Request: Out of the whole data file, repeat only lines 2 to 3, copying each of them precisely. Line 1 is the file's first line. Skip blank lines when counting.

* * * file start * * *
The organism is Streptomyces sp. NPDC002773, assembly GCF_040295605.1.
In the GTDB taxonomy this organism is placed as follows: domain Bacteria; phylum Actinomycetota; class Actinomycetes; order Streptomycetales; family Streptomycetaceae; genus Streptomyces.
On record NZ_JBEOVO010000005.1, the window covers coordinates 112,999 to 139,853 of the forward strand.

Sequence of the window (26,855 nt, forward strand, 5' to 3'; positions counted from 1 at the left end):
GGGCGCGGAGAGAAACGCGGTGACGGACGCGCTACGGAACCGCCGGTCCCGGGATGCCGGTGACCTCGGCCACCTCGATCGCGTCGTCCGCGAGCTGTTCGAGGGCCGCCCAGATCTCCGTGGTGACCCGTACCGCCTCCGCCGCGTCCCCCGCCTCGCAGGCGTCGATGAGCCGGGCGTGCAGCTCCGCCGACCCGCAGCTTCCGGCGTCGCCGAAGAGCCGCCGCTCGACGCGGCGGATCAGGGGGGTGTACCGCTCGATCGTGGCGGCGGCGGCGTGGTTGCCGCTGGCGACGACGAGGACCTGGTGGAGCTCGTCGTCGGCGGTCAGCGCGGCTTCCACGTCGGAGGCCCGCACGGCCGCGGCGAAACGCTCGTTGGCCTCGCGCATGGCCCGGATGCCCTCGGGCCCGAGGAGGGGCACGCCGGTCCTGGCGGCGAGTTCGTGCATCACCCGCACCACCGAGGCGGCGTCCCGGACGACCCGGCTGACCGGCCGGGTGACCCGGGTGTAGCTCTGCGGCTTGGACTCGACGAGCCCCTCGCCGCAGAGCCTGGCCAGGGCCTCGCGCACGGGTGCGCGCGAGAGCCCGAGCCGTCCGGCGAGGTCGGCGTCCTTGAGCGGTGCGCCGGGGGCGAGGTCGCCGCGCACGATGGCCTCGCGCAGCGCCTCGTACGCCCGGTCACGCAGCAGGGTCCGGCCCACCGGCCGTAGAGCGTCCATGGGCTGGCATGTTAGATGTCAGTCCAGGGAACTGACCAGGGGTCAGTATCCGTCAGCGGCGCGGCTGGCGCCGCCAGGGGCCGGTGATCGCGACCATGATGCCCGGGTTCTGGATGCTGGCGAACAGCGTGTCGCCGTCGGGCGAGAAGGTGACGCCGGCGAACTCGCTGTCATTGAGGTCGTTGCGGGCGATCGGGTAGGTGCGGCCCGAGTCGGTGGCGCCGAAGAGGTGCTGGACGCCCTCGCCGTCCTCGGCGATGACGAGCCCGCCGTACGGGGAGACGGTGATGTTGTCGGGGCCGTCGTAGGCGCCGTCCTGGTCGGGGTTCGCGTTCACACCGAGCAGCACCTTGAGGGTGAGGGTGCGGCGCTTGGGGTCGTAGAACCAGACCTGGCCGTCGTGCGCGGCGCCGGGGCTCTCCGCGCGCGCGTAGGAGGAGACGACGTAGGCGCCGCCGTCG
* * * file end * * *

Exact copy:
In the GTDB taxonomy this organism is placed as follows: domain Bacteria; phylum Actinomycetota; class Actinomycetes; order Streptomycetales; family Streptomycetaceae; genus Streptomyces.
On record NZ_JBEOVO010000005.1, the window covers coordinates 112,999 to 139,853 of the forward strand.